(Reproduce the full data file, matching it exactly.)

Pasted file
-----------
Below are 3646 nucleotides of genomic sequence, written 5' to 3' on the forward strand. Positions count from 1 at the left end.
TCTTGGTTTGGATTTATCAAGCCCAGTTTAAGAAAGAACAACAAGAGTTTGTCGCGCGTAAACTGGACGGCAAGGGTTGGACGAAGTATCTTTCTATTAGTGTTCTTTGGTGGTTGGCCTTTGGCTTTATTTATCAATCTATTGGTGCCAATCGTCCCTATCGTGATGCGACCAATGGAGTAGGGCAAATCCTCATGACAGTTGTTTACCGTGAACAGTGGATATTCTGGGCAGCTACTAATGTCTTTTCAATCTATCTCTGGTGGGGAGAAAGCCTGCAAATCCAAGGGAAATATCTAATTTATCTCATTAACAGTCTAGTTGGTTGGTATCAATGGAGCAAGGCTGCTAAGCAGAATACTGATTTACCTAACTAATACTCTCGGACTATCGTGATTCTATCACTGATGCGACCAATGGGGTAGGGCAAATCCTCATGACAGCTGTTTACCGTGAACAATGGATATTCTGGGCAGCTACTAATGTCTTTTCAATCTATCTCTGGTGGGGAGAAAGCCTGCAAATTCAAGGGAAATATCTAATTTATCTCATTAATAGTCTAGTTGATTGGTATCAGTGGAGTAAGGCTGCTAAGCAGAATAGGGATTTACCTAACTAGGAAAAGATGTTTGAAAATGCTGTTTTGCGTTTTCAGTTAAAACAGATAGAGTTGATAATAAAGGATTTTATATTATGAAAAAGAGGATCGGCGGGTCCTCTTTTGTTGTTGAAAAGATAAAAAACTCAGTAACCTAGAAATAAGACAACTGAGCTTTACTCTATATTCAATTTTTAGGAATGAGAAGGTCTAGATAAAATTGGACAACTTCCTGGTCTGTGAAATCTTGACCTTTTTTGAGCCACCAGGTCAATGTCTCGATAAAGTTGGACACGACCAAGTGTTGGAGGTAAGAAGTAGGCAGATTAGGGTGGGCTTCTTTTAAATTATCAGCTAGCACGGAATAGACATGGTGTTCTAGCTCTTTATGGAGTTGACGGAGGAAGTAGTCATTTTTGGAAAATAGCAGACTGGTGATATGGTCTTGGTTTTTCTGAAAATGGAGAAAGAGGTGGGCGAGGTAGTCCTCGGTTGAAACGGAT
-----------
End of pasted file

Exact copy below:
Below are 3646 nucleotides of genomic sequence, written 5' to 3' on the forward strand. Positions count from 1 at the left end.
TCTTGGTTTGGATTTATCAAGCCCAGTTTAAGAAAGAACAACAAGAGTTTGTCGCGCGTAAACTGGACGGCAAGGGTTGGACGAAGTATCTTTCTATTAGTGTTCTTTGGTGGTTGGCCTTTGGCTTTATTTATCAATCTATTGGTGCCAATCGTCCCTATCGTGATGCGACCAATGGAGTAGGGCAAATCCTCATGACAGTTGTTTACCGTGAACAGTGGATATTCTGGGCAGCTACTAATGTCTTTTCAATCTATCTCTGGTGGGGAGAAAGCCTGCAAATCCAAGGGAAATATCTAATTTATCTCATTAACAGTCTAGTTGGTTGGTATCAATGGAGCAAGGCTGCTAAGCAGAATACTGATTTACCTAACTAATACTCTCGGACTATCGTGATTCTATCACTGATGCGACCAATGGGGTAGGGCAAATCCTCATGACAGCTGTTTACCGTGAACAATGGATATTCTGGGCAGCTACTAATGTCTTTTCAATCTATCTCTGGTGGGGAGAAAGCCTGCAAATTCAAGGGAAATATCTAATTTATCTCATTAATAGTCTAGTTGATTGGTATCAGTGGAGTAAGGCTGCTAAGCAGAATAGGGATTTACCTAACTAGGAAAAGATGTTTGAAAATGCTGTTTTGCGTTTTCAGTTAAAACAGATAGAGTTGATAATAAAGGATTTTATATTATGAAAAAGAGGATCGGCGGGTCCTCTTTTGTTGTTGAAAAGATAAAAAACTCAGTAACCTAGAAATAAGACAACTGAGCTTTACTCTATATTCAATTTTTAGGAATGAGAAGGTCTAGATAAAATTGGACAACTTCCTGGTCTGTGAAATCTTGACCTTTTTTGAGCCACCAGGTCAATGTCTCGATAAAGTTGGACACGACCAAGTGTTGGAGGTAAGAAGTAGGCAGATTAGGGTGGGCTTCTTTTAAATTATCAGCTAGCACGGAATAGACATGGTGTTCTAGCTCTTTATGGAGTTGACGGAGGAAGTAGTCATTTTTGGAAAATAGCAGACTGGTGATATGGTCTTGGTTTTTCTGAAAATGGAGAAAGAGGTGGGCGAGGTAGTCCTCGGTTGAAACGGAT